Where Marshall can take you: Study Abroad in Florence


Heather Barker

Barker outside of the Colosseum in Rome, Italy.

I had always wanted to study abroad but did not know when or where I would do it. I finally made the leap into the unknown during fall semester of my junior year. I saw an email from my dean recruiting students to go on a trip to Florence, Italy in the summer with the College of Arts and Media.

On May 6, I, along with two professors and 13 other students, met at Yeager Airport in Charleston to fly to Florence. About half the group had flown before but few had been out of the country. It was an 8 ½-hour flight from Atlanta, Georgia, but when we finally arrived in Paris, France for our connecting flight, we were met with flight cancelations due to an employee strike. We were given the option to fly to Turin, Italy, but only after a 12-hour layover in Paris.

Although 12 hours may seem long, it provided us the opportunity to exit the airport and explore the city a little. We took the subway to the Eiffel Tower and spent a few hours walking around and eating in a city we would not have had the opportunity to be in if the layover had not have happened.

Heather Barker
Barker in Paris, France during her unexpected layover.

When we arrived in Florence, we were taken to our apartments to meet with our landlords and then given freedom for the evening. I shared the apartment with four other girls who I became close with over the month we were there. By the time the month was over, we could still barely make it around the city without looking at our maps or getting slightly lost, but we could at least orient ourselves with the major landmarks and make it back to the apartment from there.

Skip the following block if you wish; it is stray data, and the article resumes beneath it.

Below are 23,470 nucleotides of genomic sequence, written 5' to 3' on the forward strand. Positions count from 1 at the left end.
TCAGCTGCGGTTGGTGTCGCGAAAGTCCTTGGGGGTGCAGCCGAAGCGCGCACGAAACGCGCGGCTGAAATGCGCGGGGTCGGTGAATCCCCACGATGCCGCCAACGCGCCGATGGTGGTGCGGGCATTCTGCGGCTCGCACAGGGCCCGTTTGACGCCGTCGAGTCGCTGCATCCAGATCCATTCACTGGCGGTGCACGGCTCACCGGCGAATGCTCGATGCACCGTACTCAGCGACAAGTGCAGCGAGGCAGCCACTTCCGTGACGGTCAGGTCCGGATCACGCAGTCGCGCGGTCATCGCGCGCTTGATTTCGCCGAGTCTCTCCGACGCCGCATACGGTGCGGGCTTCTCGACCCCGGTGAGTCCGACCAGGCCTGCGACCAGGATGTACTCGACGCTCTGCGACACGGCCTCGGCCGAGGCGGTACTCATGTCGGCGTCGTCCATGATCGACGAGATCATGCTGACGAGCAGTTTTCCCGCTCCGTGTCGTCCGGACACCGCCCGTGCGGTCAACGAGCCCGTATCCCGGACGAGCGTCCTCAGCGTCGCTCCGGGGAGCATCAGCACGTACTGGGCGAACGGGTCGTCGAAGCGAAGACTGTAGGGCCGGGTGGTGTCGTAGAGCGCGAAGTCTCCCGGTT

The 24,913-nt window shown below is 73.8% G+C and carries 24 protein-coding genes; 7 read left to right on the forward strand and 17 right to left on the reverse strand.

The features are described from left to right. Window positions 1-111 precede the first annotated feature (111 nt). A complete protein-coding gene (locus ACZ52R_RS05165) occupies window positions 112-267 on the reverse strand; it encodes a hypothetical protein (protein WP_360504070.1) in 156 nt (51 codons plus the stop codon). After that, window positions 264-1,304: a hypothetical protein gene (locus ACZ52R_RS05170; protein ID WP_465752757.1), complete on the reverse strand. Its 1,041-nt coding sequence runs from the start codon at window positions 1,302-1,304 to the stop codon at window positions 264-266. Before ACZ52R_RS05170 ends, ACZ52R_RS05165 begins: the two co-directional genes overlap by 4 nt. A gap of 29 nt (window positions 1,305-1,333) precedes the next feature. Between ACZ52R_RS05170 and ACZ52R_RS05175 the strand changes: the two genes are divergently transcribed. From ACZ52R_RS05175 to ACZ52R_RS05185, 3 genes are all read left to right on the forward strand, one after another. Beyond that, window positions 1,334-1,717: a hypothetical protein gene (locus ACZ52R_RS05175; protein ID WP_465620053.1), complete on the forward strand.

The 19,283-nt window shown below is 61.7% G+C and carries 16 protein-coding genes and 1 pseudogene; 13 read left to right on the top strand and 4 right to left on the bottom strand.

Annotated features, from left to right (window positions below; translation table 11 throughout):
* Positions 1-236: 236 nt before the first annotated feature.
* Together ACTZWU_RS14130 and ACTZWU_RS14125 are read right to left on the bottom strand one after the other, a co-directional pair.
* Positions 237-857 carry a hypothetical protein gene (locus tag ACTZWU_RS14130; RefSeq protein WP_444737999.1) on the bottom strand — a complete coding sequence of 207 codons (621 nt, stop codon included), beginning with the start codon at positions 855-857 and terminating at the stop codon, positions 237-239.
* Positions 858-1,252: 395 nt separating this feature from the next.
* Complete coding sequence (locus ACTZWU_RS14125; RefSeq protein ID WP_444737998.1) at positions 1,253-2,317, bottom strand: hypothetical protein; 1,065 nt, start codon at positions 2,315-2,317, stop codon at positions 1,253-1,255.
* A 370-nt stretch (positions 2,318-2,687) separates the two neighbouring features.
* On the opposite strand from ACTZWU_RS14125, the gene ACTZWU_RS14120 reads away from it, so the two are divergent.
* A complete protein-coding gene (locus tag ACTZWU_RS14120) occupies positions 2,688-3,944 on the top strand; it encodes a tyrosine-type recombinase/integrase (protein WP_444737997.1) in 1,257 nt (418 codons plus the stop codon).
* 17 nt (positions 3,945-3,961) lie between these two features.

On the weekends, we were given the opportunity to do whatever, which meant we took a lot of day trips, including to Rome, Arezzo and Pisa. We also took class trips to Siena, San Gimignano, Pompeii and Fiesole. In all these places, we experienced the rich art and culture Italy has to offer while also tasting some of the most delicious food, especially the gelato.

My favorite part of Italy was an unexpected one: Paestum. I had never heard of the city, but our professors had said it had beautiful ruins and it was close to a beach. I never expected the ruins would be so grand and intact, but Paestum was home to three large Greek turned Roman temples. The hotel we stayed at offered bikes to loan out, which we took advantage of to explore the town and ride to the beach that was less than a mile away. It was an overcast day, but it was still perfect weather to walk on the beach, and we met two random beach dogs that became instant friends.

Cost was a major deciding factor for studying abroad. I had some money saved, but not nearly enough to cover all the costs. Thankfully, finding financial assistance was not that difficult. I received scholarships from the College of Arts and Media and the Study Abroad Office, the Honors College covered the cost of my plane ticket, and I also received funding from the Federal Pell Grant. In the end, I only had to cover a small portion of the tuition and my spending money. Studying abroad can be a financially feasible option for most as long as the effort is put in to find the assistance.

Airplane rides, lots of walking, beach trips, Roman ruins, endless memories and the occasional mishap, that is what Marshall can offer beyond the classroom. It just takes the courage to say ‘yes’ and the motivation to prepare to experience the world through Marshall.

Heather Barker can be contacted at [email protected]